By Jordan Standridge. Reposted from The Cripplegate.
There was a man who thought he was dead. In fact, he told all his family members that he was dead. Finally, after months of being unable to convince him, they dragged him to a doctor. The doctor, also unsuccessful, finally asked him, “Do dead men bleed?” The man responded, “Of course not!” The doctor promptly took out a knife and cut the man’s finger, and as the man watched the blood run down his hand he exclaimed, “Wow! I guess dead men do bleed!”
This man had presuppositions he brought with himself to that doctor’s appointment. He believed that he was dead and no evidence was going to change his mind. In a similar way, every one of our evangelistic encounters happen with someone who has preconceived notions and presuppositions.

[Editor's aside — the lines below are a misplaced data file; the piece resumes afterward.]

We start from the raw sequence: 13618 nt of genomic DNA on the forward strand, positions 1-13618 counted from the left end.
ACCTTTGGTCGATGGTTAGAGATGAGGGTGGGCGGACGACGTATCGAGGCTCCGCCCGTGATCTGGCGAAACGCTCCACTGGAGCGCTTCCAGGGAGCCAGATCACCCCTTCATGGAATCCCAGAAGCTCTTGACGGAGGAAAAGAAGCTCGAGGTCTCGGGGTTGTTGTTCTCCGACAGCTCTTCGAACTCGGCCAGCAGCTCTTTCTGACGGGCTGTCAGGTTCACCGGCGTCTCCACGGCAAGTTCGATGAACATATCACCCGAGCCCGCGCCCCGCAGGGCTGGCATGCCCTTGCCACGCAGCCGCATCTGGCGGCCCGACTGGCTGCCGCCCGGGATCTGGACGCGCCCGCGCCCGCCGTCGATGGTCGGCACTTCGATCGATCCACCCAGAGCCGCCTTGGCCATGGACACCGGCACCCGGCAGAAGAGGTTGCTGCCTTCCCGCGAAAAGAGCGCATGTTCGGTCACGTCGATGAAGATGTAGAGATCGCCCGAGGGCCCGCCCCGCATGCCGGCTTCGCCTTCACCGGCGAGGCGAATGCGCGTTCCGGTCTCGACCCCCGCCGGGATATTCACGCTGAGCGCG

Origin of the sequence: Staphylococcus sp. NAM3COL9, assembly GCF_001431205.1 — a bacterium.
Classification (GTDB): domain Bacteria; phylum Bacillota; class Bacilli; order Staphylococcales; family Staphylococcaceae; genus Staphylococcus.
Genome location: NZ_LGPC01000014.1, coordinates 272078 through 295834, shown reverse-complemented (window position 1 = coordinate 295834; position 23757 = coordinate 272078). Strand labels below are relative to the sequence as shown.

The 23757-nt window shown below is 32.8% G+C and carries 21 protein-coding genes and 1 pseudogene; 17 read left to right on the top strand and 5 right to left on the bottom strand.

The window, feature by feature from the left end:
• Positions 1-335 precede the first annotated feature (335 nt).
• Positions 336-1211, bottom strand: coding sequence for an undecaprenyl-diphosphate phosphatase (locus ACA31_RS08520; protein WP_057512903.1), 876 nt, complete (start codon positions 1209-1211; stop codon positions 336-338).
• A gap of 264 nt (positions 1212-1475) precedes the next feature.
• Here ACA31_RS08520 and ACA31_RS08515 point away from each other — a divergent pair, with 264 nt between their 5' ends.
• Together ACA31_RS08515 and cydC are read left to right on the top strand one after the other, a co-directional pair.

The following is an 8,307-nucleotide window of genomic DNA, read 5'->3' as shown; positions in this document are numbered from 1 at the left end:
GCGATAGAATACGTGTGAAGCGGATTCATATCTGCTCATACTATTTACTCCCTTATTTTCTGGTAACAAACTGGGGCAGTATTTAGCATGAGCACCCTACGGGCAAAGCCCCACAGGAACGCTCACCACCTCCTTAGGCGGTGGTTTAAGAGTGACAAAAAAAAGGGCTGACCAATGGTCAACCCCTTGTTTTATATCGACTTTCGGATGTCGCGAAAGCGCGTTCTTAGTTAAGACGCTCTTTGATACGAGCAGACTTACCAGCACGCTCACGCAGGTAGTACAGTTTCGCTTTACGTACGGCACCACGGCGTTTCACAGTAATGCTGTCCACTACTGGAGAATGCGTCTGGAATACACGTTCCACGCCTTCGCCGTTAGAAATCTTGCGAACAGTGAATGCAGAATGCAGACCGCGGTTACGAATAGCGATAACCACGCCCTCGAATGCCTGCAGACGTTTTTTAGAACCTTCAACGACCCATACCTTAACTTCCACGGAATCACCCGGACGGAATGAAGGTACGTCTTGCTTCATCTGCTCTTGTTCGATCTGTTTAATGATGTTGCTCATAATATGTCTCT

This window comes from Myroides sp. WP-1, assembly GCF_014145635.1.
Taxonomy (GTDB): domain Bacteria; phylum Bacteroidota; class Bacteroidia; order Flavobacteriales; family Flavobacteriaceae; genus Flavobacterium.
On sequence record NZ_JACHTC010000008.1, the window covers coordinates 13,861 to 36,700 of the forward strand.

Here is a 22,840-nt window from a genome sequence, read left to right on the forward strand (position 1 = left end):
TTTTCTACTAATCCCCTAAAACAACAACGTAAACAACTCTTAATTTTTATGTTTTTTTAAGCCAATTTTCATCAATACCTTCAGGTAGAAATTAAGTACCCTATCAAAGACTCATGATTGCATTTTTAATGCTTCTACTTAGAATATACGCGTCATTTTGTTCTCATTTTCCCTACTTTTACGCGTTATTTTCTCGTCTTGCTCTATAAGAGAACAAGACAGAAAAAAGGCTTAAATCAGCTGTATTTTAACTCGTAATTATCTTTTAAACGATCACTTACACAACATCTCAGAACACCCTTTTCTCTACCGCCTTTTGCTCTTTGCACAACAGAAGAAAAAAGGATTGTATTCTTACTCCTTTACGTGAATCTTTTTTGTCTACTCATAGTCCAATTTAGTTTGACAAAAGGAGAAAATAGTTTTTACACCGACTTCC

Understanding why people don’t believe the gospel is key. Either they lack the evidence and are just waiting for the perfect argument to come along or they are blinded by their sin and need the gospel. As believers, we are called to make a defense. 1 Peter 3:15 gives us our calling. Peter says,
But in your hearts honor Christ the Lord as holy, always being prepared to make a defense to anyone who asks you for a reason for the hope that is in you; yet do it with gentleness and respect
This verse gives us three keys on how to do apologetics that we should apply in our everyday conversations as we “make a defense” with unbelievers.